When clothes made from man-made materials such as polycotton are machine washed the fibres can break away and end up in the water, eventually entering watercourses, and flowing into our oceans. This isn’t just an issue for wildlife – studies show that many of the most popular fish found on UK dinner tables have traces of plastic from synthetic products in their gut. If this wasn’t worrying enough, it has been found that the build-up of plastic in their bodies can seriously disrupt hormones in marine life, and even shorten their lifespan.*

At Rapanui Clothing our product design values are built on sustainability. Our products are made using GOTS certified organic cotton in wind-powered factories. Because organic cotton is plant based, there’s no micro plastic shedding in the fibres – good news for our oceans. And at our factory in the UK we’ve built some pretty fancy printing technology that allows us to manufacture products in real time, printing water based ink directly into the fabric – which along with our commitment to using as little packaging as possible and making it plant-based, massively reduces waste. At the end of your t-shirt’s lifetime you can even scan the label with your phone and send it back to us for recycling and we’ll pay you store credit for it too.

We are delighted that forward-thinking charities like WDC, who look out for special and vulnerable dolphin and whale species, have been able to use this technology to support their amazing work. We hope that WDC supporters will enjoy wearing and talking about the new designs, taking the important message – that single use plastics are #NotWhaleFood – to more and more people. T-shirts will not save our seas, people’s choices will – and we hope this collaboration can bring more people together to work on this important issue, all the while wearing a product that represents shared values.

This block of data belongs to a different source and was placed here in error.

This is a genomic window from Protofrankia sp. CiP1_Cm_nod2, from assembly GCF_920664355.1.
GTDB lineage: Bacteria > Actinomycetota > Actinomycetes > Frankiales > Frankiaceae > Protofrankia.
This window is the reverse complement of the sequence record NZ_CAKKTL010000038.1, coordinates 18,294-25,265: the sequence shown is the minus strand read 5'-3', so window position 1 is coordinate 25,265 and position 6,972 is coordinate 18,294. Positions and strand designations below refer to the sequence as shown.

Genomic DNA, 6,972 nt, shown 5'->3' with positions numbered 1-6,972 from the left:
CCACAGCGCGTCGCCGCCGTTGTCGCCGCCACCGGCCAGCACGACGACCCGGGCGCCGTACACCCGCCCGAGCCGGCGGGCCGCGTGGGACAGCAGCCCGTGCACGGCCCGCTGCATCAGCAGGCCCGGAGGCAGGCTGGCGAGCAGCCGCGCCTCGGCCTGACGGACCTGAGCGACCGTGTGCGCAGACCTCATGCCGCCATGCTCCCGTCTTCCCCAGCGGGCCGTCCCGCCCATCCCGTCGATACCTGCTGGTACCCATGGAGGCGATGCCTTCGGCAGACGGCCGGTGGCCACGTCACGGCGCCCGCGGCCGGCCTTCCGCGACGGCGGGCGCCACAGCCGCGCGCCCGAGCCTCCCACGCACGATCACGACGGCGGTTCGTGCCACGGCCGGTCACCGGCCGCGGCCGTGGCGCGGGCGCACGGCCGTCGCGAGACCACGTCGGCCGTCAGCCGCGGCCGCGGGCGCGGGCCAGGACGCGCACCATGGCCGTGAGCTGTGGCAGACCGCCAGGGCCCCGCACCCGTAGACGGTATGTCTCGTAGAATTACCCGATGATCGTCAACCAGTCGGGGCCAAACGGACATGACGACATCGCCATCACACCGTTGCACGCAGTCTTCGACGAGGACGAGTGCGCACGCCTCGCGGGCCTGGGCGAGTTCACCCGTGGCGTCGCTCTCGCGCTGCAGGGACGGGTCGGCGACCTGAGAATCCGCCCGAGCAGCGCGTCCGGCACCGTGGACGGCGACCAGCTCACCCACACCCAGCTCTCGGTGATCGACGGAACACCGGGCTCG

Get your exclusive #NotWhaleFood t-shirt from Teemill

WDC are looking for Plastic ‘Heroes’ to make a pledge to reduce their plastic use in 2018. Earlier this year we set up notwhalefood.com in partnership with BRITA, a site dedicated to the issues of marine plastic with top tips for how you can help, simply by making small lifestyle changes!

Switching to a reusable bottle? Setting up a recycling scheme in your office? Tell us what your plastic busting 2018 New Year’s resolutions are and we’ll send an exclusive #NotWhaleFood t-shirt from Teemill to our favourite 10 pledgers! Simply copy and paste the following onto either Instagram, Twitter or Facebook and make your pledge – encourage others to take up the pledge as well! For ideas, don’t forget to visit notwhalefood.com/inspiration.

In 2018, I pledge to reduce my single-use plastic by [insert action]! You should do the same – for ideas, visit notwhalefood.com #NotWhaleFood #teemill

We’ll pick our favourite 10 entries on Friday 8th December and will notify winners by 12th December.

*According to a 2017 University of Ghent study ‘Microplastics in bivalves cultured for human consumption